Thursday, February 5, 2015

More Thoughts on Clothes: How "Less is More" is Everywhere



Wait!  Another post on clothing from someone whose last purchase was gold linen trousers she hasn't worn yet?

Sadly, yes.

Because right after I wrote yesterday's post, I cam across this article at NYmag.com.  I'd like to say I was cool enough to be tracking all of this, but no; Facebook or my Facebook friends are cool enough for the both of us...

Anyhow, the article profiled an up and coming company called Cuyana, whose manifesto is that their clients should trim their closets down to the essentials or things they love, hopefully some of which will come from the very limited, but of excellent quality, inventory they sell.    To quote the article:

The theory is limiting the selection of items helps women to think about their wardrobes in terms of the long game, hopefully eschewing fast-fashion whim purchases for these items that are made to last.

Like Everlane, Cuyana uses a direct-to-consumer model that allows them to price their luxury, quality, goods at a lower price.

You will find a lot of Alpaca on their website (scratch, scratch just thinking of that), along with cashmere, silk and and a lot of leather goods that reminded me quite of a lot of Everlane's leather goods.


In the interview, the founders discuss the current craze amongst some (myself included to a very small degree, since if you looked at my closet it would probably still seem like a lot) around the Lean Closet Movement and even cites Marie Kondo of The Life-Changing Magic of Tidying Up (see this blog post for more on my preliminary experiences) as being an inspiration.  They want us to buy with intention and say "if Americans could just slow down and be a little bit more thoughtful, they'll make better purchases."  Hmmm, that's a risky marketing strategy, I think, and could be perceived by some as a tad condescending, although I think they are very sincere in their intent.

Their philosophy:

"FEWER, BETTER"
Fewer, Better is the foundation of everything we do. Product-wise, we design essential pieces for the modern woman with the most premium materials and finest craftsmanship. Lifestyle-wise, we strive to create a content destination on intentional living and elegant simplicity across all categories.


But I get them.  I mean, we all should be buying less, because buying less means we are putting money away from our retirement, or our kids or whatever and mainly because we are being a lot less taxing on our planet, and yet....





Somehow I am not finding this new technique for taking my dollar not any more satisfying than the old technique that told me if I buy X, Y or Z I will be prettier, more stylish, part of the "in crowd".  This approach makes me feel bad if I don't want to one plain black tote to "do me out".   There is also a fetishism of clothing in this approach that makes me nervous - purses and shoes and the like have become things of worship with their own spotlights in our closets.

The clothes are very plain, like Everlane's.  I have to say that is interesting to me that they want us to "invest" in their pieces.  I'm not going to lie - an investment piece to me is something that I would have to save a long time to get and which I would pray to God will last: a pair of Laboutins or Charlotte Olympias or Valentinos and if I ever sell a book I just may go there, not a green alpaca sweater.  It's all in the definition I guess.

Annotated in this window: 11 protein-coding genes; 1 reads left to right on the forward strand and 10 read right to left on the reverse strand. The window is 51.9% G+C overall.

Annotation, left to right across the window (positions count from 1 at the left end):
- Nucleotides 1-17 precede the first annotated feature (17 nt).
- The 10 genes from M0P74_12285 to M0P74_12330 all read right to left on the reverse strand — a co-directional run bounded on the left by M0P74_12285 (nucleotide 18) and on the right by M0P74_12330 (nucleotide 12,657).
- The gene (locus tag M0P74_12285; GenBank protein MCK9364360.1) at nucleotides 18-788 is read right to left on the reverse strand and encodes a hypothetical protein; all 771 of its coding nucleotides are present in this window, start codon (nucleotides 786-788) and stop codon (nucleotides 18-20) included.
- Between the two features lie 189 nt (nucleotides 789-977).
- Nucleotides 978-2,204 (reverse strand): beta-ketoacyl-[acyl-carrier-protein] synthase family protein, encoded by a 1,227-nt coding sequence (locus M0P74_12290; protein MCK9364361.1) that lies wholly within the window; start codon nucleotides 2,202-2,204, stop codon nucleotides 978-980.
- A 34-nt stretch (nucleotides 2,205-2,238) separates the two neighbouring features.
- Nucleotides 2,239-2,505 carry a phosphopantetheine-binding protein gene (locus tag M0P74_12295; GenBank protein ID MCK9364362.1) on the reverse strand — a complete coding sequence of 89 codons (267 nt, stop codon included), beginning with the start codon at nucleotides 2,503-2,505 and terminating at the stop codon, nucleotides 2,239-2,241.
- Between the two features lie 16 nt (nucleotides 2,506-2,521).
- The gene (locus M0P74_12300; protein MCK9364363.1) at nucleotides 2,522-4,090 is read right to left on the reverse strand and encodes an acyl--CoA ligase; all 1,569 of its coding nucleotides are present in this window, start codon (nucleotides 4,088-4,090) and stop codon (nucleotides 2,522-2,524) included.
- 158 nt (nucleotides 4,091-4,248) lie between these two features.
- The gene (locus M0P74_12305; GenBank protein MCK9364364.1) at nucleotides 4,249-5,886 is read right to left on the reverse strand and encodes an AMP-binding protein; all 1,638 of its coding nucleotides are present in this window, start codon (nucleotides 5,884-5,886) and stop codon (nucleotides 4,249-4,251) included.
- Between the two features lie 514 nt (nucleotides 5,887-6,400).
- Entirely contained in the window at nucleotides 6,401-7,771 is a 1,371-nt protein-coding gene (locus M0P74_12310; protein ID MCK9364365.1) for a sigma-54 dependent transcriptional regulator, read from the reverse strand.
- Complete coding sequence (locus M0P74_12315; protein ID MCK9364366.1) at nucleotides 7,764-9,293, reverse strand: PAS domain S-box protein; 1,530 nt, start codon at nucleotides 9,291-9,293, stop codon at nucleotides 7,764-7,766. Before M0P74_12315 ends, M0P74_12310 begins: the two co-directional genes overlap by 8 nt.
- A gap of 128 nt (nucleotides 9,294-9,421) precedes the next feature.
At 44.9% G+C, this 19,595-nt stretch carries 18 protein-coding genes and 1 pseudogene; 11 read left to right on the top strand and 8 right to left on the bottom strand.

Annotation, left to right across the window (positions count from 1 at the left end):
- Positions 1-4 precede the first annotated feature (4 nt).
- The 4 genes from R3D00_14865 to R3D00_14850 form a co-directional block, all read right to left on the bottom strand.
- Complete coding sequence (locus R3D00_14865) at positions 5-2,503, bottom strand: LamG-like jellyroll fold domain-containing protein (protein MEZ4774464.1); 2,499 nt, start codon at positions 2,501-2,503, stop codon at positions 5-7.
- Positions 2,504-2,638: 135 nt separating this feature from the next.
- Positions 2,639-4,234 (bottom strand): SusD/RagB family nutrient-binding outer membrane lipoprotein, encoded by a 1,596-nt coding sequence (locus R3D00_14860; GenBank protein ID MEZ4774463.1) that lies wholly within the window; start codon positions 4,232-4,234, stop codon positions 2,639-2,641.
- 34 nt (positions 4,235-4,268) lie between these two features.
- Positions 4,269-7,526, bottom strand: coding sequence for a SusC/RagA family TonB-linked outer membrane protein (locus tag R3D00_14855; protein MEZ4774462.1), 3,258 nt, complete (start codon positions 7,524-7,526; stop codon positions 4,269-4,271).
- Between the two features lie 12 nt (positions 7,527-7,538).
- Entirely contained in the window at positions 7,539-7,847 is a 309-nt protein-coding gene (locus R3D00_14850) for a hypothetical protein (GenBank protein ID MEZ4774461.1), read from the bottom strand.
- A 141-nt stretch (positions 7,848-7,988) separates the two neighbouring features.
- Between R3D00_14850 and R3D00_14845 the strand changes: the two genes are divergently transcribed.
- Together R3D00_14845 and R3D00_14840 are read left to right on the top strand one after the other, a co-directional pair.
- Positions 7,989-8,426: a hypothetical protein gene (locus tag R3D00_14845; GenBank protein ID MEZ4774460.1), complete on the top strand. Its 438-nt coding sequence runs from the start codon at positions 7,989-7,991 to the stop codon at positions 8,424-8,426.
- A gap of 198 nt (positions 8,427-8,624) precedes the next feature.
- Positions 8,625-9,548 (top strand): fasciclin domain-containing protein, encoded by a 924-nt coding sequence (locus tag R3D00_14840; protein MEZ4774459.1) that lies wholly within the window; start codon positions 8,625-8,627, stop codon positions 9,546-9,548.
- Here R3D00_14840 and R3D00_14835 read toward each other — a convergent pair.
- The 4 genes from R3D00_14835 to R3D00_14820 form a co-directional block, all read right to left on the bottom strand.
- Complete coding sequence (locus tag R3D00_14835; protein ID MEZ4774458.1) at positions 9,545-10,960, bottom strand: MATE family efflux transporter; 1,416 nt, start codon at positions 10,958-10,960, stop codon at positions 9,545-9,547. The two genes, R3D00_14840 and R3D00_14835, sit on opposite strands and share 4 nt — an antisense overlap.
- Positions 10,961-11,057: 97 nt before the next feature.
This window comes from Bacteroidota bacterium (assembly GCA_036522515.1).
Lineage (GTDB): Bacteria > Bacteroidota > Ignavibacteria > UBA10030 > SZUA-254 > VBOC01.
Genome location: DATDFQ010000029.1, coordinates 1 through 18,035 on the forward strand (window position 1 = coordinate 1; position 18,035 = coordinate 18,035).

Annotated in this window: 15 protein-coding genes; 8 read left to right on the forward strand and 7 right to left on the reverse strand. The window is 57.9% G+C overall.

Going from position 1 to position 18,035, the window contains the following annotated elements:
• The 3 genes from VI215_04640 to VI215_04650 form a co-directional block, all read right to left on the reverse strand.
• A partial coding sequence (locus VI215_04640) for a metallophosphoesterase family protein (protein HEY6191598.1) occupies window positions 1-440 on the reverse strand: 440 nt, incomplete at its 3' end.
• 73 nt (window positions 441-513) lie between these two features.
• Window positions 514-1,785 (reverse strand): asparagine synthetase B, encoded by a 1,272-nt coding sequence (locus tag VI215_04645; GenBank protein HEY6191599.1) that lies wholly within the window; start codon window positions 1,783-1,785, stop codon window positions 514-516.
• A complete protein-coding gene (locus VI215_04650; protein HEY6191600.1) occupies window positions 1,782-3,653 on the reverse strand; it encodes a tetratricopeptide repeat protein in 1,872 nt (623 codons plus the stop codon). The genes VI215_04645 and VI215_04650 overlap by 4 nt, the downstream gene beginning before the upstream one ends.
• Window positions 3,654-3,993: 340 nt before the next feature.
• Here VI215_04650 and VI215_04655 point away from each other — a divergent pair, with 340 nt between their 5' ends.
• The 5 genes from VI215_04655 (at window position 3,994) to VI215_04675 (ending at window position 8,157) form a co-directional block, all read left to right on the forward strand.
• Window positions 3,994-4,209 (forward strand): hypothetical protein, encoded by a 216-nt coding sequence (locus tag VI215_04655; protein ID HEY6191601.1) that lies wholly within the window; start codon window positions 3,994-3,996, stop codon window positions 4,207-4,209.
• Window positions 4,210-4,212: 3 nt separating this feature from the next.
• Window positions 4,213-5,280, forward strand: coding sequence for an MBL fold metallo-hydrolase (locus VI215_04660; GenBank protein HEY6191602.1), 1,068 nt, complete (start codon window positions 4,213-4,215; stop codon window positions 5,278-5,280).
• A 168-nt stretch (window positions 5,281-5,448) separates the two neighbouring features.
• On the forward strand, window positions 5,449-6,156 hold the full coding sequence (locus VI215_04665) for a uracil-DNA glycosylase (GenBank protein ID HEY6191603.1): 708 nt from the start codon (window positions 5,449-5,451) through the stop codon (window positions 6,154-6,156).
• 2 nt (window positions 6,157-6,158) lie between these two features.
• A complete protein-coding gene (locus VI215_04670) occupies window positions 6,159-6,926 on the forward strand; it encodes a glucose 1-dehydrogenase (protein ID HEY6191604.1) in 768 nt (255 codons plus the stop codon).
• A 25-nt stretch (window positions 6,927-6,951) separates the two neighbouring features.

Of course, everyone's idea of an investment piece is different and it depends on family income and age.  I don't want rich people telling me what I "ought" to buy any more than I want people who are on retainer from retailers telling me what I "ought" to buy this season.I think if I was going for simple clothes, ethically made and good quality that weren't particularly thrilling, the lower priced Everlane might be more my cup of tea.  

But I also am more uncomfortable with fast fashion now and am ignoring (mostly) the constant roll-out of CLOTHES! CLOTHES! CLOTHES! that the big brands are shoving down our throat and making us think we need.  I look in my closet and it is very clear I need nothing.





Even the fast fashion criticism around quality can't be applied neatly across the board - remember my Joe Fresh cords from yesterday - washed tons and looking spectacular!  I've had very expensive clothes not do so well.  Still - would I prefer to buy my cords from a Made in the USA or Canada company, if they were as stylish and were not prohibitively expensive?  Yes.

So where is the middle ground?  Well here I actually like Jennifer L. Scott's concept of the Ten Item Wardrobe (which isn't ten items at all, just ten core items) - I realized today that I have basically been wearing ten core items all fall and winter, 3 or 4 pairs of pants, a couple of tops, a blazer and then just changing out the shoes or the Ts or the sweater.  In her last post on The Daily Connoisseur, she discusses how the core of this season's core pieces were all from mid-range places.   Remember - I work for home - it's easier for me.

What I like about Jennifer's approach is that it doesn't assume that a) everyone has the money to purchase more expensive items or b) everyone would want to only buy one new item a season if they could only afford one high cost item.

While that may be a European thing (and frankly I think that is a bit of a myth too) it is not a North American thing and may require moving towards that approach slowly, especially as one's style is evolving.  My 22 year old daughter might pay more for a purse, but not for clothing - she doesn't even know what career she's moving into.

Jennifer realizes that many (most) people won't/can't buy the DVF dress and doesn't make you feel badly if you buy the jersey knockoff at Loft or Banana Republic.